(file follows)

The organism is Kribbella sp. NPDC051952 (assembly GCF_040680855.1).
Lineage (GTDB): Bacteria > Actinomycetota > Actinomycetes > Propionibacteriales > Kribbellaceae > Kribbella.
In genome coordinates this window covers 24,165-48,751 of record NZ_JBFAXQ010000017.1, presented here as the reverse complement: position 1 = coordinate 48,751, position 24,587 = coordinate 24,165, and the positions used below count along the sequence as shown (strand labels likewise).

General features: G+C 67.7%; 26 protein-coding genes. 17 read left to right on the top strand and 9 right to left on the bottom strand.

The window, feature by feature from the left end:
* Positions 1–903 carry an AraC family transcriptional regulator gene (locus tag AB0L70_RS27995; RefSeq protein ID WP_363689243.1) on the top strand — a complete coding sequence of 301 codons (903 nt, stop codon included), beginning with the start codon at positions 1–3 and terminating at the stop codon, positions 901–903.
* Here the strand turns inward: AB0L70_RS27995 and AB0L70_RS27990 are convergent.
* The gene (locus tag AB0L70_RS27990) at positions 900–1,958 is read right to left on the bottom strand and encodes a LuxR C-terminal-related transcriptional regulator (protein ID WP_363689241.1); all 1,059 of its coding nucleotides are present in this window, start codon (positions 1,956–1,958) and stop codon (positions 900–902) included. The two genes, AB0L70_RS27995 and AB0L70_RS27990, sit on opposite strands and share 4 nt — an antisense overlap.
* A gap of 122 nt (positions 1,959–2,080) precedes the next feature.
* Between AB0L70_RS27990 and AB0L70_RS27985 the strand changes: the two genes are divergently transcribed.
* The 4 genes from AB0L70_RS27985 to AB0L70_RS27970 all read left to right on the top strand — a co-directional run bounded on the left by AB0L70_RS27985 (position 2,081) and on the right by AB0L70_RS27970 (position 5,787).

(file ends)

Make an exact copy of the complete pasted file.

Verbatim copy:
The organism is Kribbella sp. NPDC051952 (assembly GCF_040680855.1).
Lineage (GTDB): Bacteria > Actinomycetota > Actinomycetes > Propionibacteriales > Kribbellaceae > Kribbella.
In genome coordinates this window covers 24,165-48,751 of record NZ_JBFAXQ010000017.1, presented here as the reverse complement: position 1 = coordinate 48,751, position 24,587 = coordinate 24,165, and the positions used below count along the sequence as shown (strand labels likewise).

General features: G+C 67.7%; 26 protein-coding genes. 17 read left to right on the top strand and 9 right to left on the bottom strand.

The window, feature by feature from the left end:
* Positions 1–903 carry an AraC family transcriptional regulator gene (locus tag AB0L70_RS27995; RefSeq protein ID WP_363689243.1) on the top strand — a complete coding sequence of 301 codons (903 nt, stop codon included), beginning with the start codon at positions 1–3 and terminating at the stop codon, positions 901–903.
* Here the strand turns inward: AB0L70_RS27995 and AB0L70_RS27990 are convergent.
* The gene (locus tag AB0L70_RS27990) at positions 900–1,958 is read right to left on the bottom strand and encodes a LuxR C-terminal-related transcriptional regulator (protein ID WP_363689241.1); all 1,059 of its coding nucleotides are present in this window, start codon (positions 1,956–1,958) and stop codon (positions 900–902) included. The two genes, AB0L70_RS27995 and AB0L70_RS27990, sit on opposite strands and share 4 nt — an antisense overlap.
* A gap of 122 nt (positions 1,959–2,080) precedes the next feature.
* Between AB0L70_RS27990 and AB0L70_RS27985 the strand changes: the two genes are divergently transcribed.
* The 4 genes from AB0L70_RS27985 to AB0L70_RS27970 all read left to right on the top strand — a co-directional run bounded on the left by AB0L70_RS27985 (position 2,081) and on the right by AB0L70_RS27970 (position 5,787).